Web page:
Are Concussions Visible on MRIs or CT Scans?

If you’ve been injured in a car accident, you may have gotten an MRI at the hospital. Doctors may have told you, you don’t have a concussion. But is it can concussion be detected on MRIs?

The fact is, it is completely possible to have suffered a concussion and it not be detected by a CT scan or MRI. Learn more about why these scans aren’t always effected at detecting a concussion.

Questions About a Possible Concussion? 

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If you’re still experiencing concussion symptoms have an MRI or CT scan gave you the “all clear,” you could have a concussion. That’s because a concussion cannot be detected o a CT scan or brain MRI.

We’ve had clients tell us they have a normal MRI or CT scan, but still actually suffered a concussion.

What MRIs & CT Scans Reveal

The purpose of MRIs and CT scans are to rule out life threatening head injuries that need emergency surgery. Think severe head trauma like bleeding on the brain, a skull fracture, or swelling on the brain.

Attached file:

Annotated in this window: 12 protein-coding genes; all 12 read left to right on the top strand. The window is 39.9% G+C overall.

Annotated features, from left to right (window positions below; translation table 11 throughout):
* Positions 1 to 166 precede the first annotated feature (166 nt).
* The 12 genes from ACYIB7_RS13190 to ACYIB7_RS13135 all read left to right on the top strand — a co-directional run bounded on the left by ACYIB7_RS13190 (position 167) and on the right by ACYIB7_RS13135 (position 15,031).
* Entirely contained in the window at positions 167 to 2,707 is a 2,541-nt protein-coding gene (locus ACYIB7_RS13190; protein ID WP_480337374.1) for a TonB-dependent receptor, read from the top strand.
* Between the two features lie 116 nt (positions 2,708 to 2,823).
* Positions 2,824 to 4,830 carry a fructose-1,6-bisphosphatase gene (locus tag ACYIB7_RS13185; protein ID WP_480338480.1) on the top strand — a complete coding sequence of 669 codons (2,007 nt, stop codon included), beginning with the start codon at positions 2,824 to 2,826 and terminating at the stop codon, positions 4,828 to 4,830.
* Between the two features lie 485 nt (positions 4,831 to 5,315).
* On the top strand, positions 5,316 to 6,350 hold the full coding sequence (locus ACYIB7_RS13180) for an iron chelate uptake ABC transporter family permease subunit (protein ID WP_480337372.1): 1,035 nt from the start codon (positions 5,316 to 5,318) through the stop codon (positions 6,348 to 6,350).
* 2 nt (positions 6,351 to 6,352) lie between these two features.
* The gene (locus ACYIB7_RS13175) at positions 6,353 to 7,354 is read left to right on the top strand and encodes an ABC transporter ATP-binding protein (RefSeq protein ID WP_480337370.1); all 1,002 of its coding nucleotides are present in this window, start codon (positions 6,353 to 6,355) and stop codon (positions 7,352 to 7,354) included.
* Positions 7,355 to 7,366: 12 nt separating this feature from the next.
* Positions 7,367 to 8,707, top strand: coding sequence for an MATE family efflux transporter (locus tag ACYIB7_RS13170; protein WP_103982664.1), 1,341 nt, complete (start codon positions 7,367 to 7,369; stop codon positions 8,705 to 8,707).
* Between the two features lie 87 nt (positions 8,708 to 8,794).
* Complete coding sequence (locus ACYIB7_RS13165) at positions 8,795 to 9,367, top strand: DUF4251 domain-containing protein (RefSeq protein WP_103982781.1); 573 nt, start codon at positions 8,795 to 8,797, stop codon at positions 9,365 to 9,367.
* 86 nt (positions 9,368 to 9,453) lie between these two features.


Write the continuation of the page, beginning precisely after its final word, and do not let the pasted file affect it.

What CT & MRI Do Not Reveal

Brain Functioning 

Here’s why concussions are not “seen” on MRIs or CTs. These scans report back the physical anatomy of the brain – not your brain function.

Concussions do not change the appearance of the brain. Concussions change how your brain functions.

If MRIs and CTs cannot diagnose concussions, then how are they discovered?

How Concussions are Diagnosed

Doctors diagnose concussion based on your symptoms.

Instant Symptoms

Immediate symptoms of someone who suffers a concussion can include:
    • loss of consciousness
    • disorientation
    • confusion
    • slurred speech
    • difficulty paying attention
    • delayed verbal and motor responses
    • staring off
    • excessive emotions at or proportion to the circumstance
    • memory deficits
Other immediate symptoms can include:
    • headaches
    • dizziness
    • confusion
    • ringing in the hears
    • tinnitus
    • nausea
    • vomiting
    • visual changes

Delayed Symptoms

It’s important to note that a concussion develops over time. A concussion is not like breaking your leg. A concussion can develop over time and even get worse.

Symptoms that can occur later can include:
    • memory disturbances
    • attention disturbances
    • concentration
    • irritability
    • sleep disturbances
    • personality changes – easily frustrated, more tearful
    • fatigue
    • persistent, low-grade headache

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If you believe you sustained a concussion in a car accident or other personal injury, such as a fall, set up a case assessment when you call 303-688-0944.

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